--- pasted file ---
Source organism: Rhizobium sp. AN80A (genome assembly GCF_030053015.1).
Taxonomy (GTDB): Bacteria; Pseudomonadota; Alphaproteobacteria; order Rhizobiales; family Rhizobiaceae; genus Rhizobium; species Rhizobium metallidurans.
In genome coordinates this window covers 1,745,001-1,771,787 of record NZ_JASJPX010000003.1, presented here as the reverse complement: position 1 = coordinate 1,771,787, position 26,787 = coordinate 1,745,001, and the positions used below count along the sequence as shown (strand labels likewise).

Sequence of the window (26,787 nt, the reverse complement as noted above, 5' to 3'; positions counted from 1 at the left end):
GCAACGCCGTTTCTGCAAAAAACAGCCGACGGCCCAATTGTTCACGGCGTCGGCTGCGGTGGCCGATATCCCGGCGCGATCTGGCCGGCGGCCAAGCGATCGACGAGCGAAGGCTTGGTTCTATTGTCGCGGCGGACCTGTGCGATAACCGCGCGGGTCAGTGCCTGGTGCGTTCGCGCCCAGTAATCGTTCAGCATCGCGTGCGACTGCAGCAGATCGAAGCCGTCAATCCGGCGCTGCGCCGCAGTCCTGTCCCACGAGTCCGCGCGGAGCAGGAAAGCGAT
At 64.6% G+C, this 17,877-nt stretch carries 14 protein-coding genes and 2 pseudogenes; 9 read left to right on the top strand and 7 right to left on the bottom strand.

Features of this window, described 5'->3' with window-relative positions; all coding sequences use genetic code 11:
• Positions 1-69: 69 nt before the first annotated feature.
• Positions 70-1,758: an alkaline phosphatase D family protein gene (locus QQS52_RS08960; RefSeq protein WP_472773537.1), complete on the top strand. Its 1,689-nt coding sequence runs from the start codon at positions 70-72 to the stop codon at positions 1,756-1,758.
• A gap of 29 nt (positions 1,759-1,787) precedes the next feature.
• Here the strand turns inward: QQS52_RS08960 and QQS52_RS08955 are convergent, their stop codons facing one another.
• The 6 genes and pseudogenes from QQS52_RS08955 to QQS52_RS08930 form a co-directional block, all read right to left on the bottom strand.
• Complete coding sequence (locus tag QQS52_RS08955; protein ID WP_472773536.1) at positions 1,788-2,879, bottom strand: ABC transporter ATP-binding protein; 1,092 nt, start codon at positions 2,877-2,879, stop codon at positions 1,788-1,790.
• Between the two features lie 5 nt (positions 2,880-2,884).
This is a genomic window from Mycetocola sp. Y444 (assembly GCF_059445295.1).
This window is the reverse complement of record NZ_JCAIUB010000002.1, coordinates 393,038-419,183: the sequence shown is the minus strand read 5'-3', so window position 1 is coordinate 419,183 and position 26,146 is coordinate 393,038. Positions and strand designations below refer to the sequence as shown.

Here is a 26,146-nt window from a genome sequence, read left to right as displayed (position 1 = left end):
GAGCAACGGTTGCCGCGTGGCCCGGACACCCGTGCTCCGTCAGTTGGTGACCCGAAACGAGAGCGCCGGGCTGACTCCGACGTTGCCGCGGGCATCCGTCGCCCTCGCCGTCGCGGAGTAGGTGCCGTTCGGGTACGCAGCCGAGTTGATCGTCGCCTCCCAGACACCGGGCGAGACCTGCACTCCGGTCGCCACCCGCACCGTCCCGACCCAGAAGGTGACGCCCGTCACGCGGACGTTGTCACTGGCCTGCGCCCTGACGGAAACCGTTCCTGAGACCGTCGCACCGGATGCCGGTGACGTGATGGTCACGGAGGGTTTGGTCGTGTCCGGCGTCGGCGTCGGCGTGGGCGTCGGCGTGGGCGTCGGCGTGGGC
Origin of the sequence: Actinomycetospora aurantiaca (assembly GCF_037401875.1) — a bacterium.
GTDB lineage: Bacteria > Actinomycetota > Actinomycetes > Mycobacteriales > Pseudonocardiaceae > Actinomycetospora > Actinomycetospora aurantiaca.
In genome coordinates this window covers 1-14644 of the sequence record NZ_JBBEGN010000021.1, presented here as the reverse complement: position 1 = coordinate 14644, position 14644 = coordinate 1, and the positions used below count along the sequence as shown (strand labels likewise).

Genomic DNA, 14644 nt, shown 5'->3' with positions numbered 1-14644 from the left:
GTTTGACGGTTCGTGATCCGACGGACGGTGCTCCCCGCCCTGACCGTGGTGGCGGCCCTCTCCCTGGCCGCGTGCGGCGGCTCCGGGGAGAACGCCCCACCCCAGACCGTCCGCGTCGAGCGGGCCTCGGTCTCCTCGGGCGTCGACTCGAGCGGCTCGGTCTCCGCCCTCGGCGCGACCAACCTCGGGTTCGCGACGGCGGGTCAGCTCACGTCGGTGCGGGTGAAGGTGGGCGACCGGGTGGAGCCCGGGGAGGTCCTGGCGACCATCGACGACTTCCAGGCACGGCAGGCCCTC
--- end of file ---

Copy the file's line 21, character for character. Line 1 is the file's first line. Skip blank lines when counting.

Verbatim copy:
In genome coordinates this window covers 1-14644 of the sequence record NZ_JBBEGN010000021.1, presented here as the reverse complement: position 1 = coordinate 14644, position 14644 = coordinate 1, and the positions used below count along the sequence as shown (strand labels likewise).